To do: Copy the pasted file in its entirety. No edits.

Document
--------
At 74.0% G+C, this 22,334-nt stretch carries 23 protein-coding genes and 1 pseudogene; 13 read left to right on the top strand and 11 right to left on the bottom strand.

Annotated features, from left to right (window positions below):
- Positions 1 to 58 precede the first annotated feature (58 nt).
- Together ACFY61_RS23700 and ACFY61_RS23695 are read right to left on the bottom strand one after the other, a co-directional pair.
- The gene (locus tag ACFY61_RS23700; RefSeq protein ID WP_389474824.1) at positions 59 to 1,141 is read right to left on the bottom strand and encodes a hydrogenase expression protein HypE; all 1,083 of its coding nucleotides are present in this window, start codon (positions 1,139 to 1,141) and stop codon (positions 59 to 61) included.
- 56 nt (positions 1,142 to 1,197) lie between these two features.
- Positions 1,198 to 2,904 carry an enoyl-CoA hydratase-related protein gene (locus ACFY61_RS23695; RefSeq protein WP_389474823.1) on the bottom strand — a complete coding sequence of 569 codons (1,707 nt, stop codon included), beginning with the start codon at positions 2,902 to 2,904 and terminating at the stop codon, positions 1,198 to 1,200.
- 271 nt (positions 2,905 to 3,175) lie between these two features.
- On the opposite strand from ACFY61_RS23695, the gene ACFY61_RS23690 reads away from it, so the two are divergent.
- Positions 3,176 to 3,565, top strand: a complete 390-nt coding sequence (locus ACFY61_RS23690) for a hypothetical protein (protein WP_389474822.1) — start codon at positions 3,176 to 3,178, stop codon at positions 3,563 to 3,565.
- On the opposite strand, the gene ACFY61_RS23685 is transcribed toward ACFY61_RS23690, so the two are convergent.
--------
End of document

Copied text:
At 74.0% G+C, this 22,334-nt stretch carries 23 protein-coding genes and 1 pseudogene; 13 read left to right on the top strand and 11 right to left on the bottom strand.

Annotated features, from left to right (window positions below):
- Positions 1 to 58 precede the first annotated feature (58 nt).
- Together ACFY61_RS23700 and ACFY61_RS23695 are read right to left on the bottom strand one after the other, a co-directional pair.
- The gene (locus tag ACFY61_RS23700; RefSeq protein ID WP_389474824.1) at positions 59 to 1,141 is read right to left on the bottom strand and encodes a hydrogenase expression protein HypE; all 1,083 of its coding nucleotides are present in this window, start codon (positions 1,139 to 1,141) and stop codon (positions 59 to 61) included.
- 56 nt (positions 1,142 to 1,197) lie between these two features.
- Positions 1,198 to 2,904 carry an enoyl-CoA hydratase-related protein gene (locus ACFY61_RS23695; RefSeq protein WP_389474823.1) on the bottom strand — a complete coding sequence of 569 codons (1,707 nt, stop codon included), beginning with the start codon at positions 2,902 to 2,904 and terminating at the stop codon, positions 1,198 to 1,200.
- 271 nt (positions 2,905 to 3,175) lie between these two features.
- On the opposite strand from ACFY61_RS23695, the gene ACFY61_RS23690 reads away from it, so the two are divergent.
- Positions 3,176 to 3,565, top strand: a complete 390-nt coding sequence (locus ACFY61_RS23690) for a hypothetical protein (protein WP_389474822.1) — start codon at positions 3,176 to 3,178, stop codon at positions 3,563 to 3,565.
- On the opposite strand, the gene ACFY61_RS23685 is transcribed toward ACFY61_RS23690, so the two are convergent.